Christopher Saudek, MDsomething missing here
On October 6, 2010, the Association lost one of its most indefatigable and inspirational leaders in the cause for protecting the rights of people with diabetes when Dr. Christopher Saudek died following a short battle with cancer. Dr. Saudek was President, Science and Medicine of the American Diabetes Association in 2001-02, and was a former chair of the Association’s National Advocacy Committee.
Dr. Saudek was a true leader in developing effective ways to protect the employment rights of people with diabetes, helping to ensure that relevant public and private policies are based on a sound understanding of the medicine and science of diabetes. For instance, Dr. Saudek was a member of an expert panel that advised the U.S. Department of Transportation on the feasibility of an exemption program to allow insulin-treated individuals to be commercial truck drivers based on a showing that they can drive safely – and it is largely due to his efforts that today more than 1,600 drivers with diabetes have safely returned to the road. Dr. Saudek’s work to get truck drivers a fair shake and an individual assessment didn’t stop with the establishment of the diabetes exemption program, as he continued to advocate for improvements to the program. In 2006, he was interviewed by National Public Radio’s “All Things Considered” about the then-newly established exemption program, stating, “Everyone ought to be evaluated on their own merits individually. I think there should not be blanket discrimination.” (see “Diabetics May Get Second Chance to Drive Big Rigs”).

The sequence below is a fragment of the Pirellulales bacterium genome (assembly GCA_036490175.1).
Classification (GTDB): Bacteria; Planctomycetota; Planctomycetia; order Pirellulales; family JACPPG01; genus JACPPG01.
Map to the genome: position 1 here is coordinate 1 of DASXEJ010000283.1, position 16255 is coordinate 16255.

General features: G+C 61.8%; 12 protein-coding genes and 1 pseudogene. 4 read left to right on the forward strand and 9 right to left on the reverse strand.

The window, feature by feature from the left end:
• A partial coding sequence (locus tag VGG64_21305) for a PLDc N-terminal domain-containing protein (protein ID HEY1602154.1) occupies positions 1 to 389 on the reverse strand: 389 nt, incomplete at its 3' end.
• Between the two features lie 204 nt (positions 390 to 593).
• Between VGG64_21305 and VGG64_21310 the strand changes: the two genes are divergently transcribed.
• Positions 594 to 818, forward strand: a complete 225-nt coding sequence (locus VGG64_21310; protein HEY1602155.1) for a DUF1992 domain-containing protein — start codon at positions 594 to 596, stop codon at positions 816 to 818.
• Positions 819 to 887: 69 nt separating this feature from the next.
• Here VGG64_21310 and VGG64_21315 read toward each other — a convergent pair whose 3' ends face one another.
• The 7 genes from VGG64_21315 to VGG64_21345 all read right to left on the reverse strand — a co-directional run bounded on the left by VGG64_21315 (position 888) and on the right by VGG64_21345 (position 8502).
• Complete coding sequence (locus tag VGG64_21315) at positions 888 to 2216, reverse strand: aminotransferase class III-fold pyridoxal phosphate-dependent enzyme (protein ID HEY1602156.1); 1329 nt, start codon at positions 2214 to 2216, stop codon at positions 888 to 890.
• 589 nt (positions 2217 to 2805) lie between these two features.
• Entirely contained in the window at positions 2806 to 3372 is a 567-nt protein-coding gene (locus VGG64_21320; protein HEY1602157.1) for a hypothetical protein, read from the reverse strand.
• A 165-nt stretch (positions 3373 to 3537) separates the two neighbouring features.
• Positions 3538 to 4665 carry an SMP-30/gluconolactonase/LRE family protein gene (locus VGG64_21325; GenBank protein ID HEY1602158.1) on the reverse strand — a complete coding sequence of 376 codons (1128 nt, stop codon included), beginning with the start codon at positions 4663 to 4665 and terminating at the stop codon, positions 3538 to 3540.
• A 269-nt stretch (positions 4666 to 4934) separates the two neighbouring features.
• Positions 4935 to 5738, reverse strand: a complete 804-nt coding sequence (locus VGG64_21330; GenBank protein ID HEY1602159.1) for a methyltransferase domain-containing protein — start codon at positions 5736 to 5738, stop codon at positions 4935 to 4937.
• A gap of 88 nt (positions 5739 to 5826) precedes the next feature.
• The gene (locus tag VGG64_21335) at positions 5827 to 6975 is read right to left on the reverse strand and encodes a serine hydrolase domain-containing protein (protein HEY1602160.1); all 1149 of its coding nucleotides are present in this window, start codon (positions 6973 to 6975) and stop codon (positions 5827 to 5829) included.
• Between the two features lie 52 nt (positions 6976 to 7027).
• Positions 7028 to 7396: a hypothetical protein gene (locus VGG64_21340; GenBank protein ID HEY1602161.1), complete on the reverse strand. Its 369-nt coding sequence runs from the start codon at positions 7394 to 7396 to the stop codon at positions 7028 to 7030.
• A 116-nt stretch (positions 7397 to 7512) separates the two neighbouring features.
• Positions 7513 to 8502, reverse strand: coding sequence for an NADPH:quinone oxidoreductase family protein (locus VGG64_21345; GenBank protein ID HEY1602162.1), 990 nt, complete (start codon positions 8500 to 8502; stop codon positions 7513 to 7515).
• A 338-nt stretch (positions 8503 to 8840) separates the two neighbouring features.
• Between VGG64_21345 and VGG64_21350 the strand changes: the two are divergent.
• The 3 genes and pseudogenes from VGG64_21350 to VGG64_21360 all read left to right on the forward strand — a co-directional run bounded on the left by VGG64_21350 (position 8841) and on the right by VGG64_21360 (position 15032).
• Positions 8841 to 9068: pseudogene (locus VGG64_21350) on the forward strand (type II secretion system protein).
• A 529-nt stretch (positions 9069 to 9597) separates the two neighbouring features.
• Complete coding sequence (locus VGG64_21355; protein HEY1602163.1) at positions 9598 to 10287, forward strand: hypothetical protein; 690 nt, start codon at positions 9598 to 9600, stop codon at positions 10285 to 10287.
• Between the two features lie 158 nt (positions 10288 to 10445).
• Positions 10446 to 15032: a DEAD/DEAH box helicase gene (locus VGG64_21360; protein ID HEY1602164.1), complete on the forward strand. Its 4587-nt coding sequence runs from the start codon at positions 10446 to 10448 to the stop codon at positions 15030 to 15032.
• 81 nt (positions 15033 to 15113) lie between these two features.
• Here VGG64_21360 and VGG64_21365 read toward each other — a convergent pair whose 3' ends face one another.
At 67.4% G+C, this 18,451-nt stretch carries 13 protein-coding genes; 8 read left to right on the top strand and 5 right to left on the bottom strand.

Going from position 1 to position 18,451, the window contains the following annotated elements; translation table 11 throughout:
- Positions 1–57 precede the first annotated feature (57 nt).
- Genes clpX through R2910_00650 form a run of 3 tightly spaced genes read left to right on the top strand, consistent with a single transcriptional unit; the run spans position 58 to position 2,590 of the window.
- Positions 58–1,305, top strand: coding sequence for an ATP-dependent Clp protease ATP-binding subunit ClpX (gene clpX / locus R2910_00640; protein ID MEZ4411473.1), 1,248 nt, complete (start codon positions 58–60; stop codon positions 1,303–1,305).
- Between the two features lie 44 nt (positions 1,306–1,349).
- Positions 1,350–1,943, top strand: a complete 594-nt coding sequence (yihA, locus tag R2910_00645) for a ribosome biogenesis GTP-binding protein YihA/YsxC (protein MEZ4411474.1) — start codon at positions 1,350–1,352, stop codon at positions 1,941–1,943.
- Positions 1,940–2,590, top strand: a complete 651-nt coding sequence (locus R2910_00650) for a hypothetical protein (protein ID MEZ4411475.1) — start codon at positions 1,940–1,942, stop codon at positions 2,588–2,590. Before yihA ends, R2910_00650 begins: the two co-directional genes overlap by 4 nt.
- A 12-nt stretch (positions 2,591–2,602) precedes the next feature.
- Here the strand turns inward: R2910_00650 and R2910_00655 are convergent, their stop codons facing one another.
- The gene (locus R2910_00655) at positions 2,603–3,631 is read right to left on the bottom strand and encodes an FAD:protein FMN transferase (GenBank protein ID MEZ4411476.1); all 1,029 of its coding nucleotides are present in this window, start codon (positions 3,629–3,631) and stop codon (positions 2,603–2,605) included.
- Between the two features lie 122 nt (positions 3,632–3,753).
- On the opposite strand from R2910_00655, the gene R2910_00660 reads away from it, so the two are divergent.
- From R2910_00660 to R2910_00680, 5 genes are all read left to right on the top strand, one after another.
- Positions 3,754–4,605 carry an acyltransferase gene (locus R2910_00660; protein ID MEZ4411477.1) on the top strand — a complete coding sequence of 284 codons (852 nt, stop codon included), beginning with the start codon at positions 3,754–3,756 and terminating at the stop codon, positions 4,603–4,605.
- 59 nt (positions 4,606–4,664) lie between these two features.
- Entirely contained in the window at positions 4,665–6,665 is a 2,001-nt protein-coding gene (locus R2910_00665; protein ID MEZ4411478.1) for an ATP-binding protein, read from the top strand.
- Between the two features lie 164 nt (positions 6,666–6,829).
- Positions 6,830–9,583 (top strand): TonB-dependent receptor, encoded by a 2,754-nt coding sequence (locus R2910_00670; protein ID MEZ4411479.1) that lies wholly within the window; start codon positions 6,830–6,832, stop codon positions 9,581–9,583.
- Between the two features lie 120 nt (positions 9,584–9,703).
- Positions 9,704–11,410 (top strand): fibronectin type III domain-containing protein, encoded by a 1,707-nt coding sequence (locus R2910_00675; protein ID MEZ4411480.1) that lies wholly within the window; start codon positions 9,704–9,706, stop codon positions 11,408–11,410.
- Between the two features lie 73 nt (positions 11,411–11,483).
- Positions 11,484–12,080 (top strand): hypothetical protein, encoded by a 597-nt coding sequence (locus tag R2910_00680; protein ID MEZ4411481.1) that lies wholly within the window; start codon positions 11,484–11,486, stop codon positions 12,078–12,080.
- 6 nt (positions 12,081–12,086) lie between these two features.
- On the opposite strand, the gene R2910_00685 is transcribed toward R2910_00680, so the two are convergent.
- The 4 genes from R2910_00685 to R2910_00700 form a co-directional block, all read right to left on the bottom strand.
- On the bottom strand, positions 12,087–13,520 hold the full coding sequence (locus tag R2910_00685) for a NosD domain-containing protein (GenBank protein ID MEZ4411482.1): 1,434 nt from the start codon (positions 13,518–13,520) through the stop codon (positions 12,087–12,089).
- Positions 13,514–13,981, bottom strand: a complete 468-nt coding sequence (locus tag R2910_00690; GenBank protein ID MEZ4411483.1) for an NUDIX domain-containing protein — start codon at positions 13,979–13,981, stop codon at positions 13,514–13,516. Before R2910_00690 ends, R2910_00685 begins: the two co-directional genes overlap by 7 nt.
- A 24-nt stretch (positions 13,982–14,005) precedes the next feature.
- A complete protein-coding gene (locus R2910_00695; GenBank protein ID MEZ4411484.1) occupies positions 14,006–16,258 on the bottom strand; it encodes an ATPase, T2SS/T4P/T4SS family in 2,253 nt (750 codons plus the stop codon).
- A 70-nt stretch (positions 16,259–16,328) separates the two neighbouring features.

In 2008, Dr. Saudek helped develop the Association’s revised position statement on diabetes and employment, and it is because of his guidance and deft hand in crafting a well-balanced statement that this document is so strong in promoting the rights of people with diabetes and is widely relied upon. Also, in recent years, he educated the public about diabetes discrimination by blogging for Yahoo Health about employment discrimination, and wrote a compelling editorial in the Baltimore Sun about the nomination of the first Supreme Court jurist with type 1 diabetes, Justice Sonia Sotomayor (see “A Judgment Against Health-related Bias”).
Dr. Saudek advocated on behalf of his patients and others who wanted to work for the Pennsylvania State Police when he learned that they were being kept out of law enforcement jobs simply because they had diabetes. His work on behalf of people with diabetes who wanted to work in the law enforcement community had begun years before, when he tried to persuade the Federal Bureau of Investigation to employ people with diabetes as special agents or investigative specialists. Shortly before he died, Dr. Saudek urged the State Department to consider amending its medical standards for Foreign Service officer applicants with insulin-treated diabetes to permit an individualized assessment.
Beyond his dedication to advocacy for the rights of people with diabetes, Dr. Saudek was simply a wonderful, kind person who tirelessly devoted himself to helping others. Mike Greene, past chair of the American Diabetes Association, observed that “Chris was beloved by all of us who work in diabetes advocacy. He was our champion and our inspiration. His spirit will always be a part of that work.”